Movie Breakdown: Cheap Thrills (Noah)

March 27, 2014


People are doing traditional-style reviews all over the web, so we decided to try something different.  In each “breakdown” we’ll take a look at what a film’s marketing lead us to believe, how the movie actually played, and then what we learned from it all.  Read on!

The Impression:

If it’s released by Drafthouse Films, which it is, it’s going to be weird and quite possibly very, very good.

The Reality:

Cheap Thrills, which I watched slightly intoxicated on my friend’s couch, was one of the most unnervingly amazing film experiences I’ve had in years. Starring Pat Healy and Ethan Embry (who is very good in this film) as old high school friends who get pulled into an absolutely brutal game of sort-of-Truth-or-Dare by a super wealthy guy (David Koechner) and his almost non-existent wife (Sarah Paxton), Cheap Thrills starts small and creepy and goes relatively big and creepy. If anything, Cheap Thrills is a testament to what a well constructed story can do. E.L. Katz crafts a series of “bets” that lead from the mundane (“who can take a shot faster?”) to the absolutely ridiculous (and I won’t spoil any of them) but they always feel steeped within the current context of the characters. This is a story about two losers on the edges of normal society and what the draw of money, and the power it brings, can do. Pat Healy and Ethan Embry are both amazing sides of the loser coin, truly down-on-their-luck humans who are just trying to drag themselves back in to the black. It’s really David Koechner who steals the film though. Katz has tapped in to the manic, sad, always-on-the-edge humor Koechner is renowned for, but turned it to the darkest levels. Koechner hums with energy, the good, the bad and the ugly, and his presence, and the subtle way the script drags you down the rabbit hole, had me squirming in my seat. It’s surprisingly funny, in the grimmest most pitch-black way possible, but at its heart, Cheap Thrills is a film about the edges of society, and what we’ll do as human beings to pull ourselves off of it.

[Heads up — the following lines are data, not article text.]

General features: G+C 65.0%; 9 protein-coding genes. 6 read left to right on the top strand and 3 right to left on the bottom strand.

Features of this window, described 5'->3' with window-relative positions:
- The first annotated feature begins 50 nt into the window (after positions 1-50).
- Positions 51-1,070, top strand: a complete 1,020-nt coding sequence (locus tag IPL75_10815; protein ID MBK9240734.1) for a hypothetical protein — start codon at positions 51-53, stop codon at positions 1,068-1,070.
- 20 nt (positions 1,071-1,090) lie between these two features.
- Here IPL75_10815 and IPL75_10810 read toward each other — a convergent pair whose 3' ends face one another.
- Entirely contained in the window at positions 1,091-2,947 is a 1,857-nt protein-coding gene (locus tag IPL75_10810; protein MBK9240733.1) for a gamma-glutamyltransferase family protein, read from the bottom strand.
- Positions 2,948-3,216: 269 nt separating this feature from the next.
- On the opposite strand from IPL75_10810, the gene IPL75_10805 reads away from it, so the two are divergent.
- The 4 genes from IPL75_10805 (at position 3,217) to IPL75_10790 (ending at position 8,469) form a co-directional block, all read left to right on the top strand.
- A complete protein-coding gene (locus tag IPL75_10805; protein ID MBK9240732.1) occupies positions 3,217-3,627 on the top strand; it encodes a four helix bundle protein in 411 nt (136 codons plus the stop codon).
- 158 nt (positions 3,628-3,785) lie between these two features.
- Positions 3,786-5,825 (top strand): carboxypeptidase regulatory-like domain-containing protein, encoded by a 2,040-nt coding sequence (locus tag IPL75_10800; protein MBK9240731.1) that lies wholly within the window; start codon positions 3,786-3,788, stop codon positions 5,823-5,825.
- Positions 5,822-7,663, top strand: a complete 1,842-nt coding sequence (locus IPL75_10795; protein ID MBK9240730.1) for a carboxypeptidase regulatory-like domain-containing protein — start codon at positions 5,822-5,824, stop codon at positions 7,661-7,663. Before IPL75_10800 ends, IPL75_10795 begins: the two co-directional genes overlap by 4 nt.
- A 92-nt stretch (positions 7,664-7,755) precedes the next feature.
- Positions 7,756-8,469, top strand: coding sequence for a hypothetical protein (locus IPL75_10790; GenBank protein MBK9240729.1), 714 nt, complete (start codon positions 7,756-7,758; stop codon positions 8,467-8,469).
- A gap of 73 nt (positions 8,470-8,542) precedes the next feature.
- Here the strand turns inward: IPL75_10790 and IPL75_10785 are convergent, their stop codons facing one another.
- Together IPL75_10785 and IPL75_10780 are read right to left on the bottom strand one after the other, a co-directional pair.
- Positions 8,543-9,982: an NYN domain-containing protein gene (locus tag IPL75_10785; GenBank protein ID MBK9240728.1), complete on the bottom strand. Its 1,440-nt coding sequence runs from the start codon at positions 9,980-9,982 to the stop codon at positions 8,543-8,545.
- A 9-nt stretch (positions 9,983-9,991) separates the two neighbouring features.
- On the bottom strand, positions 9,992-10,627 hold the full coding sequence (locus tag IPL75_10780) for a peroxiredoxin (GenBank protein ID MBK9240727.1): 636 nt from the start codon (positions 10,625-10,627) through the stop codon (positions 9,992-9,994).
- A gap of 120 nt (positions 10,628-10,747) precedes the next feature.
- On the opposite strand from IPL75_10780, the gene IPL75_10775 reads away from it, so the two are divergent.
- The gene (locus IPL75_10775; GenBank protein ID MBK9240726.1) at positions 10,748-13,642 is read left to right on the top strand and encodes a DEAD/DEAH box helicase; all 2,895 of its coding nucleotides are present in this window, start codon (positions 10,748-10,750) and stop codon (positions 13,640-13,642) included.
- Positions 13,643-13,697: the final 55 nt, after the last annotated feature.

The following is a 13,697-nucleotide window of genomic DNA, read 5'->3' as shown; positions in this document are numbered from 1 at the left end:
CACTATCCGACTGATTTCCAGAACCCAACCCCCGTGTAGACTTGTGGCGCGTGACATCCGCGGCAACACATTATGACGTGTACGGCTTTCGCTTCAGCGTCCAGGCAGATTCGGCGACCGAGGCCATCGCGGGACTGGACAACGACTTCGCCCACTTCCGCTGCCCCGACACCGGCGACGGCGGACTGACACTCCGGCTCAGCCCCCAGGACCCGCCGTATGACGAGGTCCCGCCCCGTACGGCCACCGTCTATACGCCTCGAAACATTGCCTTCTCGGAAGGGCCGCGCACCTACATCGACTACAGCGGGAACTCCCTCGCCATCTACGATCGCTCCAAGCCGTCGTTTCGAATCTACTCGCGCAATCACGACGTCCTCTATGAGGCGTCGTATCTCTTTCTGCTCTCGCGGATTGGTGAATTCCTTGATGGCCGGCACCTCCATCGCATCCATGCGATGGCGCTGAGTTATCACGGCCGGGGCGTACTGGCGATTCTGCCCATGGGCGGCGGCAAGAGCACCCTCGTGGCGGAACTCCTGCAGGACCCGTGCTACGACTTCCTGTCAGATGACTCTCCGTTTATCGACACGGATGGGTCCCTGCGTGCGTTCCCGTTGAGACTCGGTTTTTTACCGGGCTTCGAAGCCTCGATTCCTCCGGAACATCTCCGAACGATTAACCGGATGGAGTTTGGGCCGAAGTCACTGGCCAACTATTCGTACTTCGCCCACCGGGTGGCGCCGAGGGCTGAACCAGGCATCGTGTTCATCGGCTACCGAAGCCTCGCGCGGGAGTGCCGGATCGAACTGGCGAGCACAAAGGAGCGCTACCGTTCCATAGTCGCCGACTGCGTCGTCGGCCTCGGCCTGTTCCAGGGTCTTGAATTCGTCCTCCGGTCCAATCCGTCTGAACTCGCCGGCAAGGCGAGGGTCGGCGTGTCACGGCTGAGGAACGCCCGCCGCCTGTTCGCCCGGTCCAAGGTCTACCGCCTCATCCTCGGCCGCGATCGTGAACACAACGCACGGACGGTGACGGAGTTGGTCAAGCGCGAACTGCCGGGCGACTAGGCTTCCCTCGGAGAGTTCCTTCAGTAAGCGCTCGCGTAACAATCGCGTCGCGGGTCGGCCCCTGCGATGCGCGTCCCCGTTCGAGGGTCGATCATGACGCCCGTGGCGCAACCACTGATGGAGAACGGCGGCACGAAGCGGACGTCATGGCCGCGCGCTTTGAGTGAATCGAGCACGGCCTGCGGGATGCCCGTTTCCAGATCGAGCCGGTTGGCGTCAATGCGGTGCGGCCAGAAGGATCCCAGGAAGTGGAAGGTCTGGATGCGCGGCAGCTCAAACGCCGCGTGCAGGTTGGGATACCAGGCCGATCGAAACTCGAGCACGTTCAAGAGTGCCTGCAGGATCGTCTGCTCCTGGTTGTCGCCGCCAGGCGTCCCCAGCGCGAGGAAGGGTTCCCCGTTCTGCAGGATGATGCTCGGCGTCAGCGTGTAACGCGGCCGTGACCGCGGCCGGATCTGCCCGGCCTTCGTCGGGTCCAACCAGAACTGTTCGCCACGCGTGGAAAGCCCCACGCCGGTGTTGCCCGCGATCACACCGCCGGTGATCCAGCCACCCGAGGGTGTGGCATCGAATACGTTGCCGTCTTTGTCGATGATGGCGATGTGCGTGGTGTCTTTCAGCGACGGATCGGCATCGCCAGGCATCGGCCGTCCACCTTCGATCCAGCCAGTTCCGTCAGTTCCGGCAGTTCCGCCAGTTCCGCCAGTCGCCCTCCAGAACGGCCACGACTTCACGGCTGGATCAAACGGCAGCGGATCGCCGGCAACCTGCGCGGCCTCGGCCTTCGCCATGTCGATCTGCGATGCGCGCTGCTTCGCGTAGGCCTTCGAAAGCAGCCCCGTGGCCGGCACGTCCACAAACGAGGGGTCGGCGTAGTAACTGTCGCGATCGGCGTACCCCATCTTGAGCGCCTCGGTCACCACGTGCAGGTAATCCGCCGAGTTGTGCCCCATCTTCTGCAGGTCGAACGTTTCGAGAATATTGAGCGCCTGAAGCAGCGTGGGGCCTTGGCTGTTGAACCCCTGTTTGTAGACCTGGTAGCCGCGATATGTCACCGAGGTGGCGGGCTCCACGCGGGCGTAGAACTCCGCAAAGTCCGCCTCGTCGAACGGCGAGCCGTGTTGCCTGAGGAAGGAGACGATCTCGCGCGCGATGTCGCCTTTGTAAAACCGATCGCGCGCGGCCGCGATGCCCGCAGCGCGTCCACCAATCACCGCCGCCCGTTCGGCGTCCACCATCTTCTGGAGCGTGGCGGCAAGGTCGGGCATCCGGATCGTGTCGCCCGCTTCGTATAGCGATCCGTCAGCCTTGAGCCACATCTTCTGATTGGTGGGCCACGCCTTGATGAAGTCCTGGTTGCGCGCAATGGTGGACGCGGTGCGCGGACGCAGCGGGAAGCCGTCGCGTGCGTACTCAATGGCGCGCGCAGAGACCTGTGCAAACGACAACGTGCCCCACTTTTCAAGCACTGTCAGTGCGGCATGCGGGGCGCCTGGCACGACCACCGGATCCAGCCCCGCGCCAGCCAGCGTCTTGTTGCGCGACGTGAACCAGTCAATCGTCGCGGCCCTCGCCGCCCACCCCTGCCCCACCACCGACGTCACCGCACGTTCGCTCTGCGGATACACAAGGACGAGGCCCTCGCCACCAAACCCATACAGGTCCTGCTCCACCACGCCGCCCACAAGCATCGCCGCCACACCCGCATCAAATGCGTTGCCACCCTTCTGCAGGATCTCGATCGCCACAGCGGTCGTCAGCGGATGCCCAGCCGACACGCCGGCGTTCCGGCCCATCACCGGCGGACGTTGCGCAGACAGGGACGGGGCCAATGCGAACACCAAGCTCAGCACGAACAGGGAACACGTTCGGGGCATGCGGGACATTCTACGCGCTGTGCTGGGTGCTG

The Lesson:

Trust Drafthouse Films. Also, never go to a person’s house in the middle of the night after getting punched in the face and start doing ridiculous things for money. I mean it.


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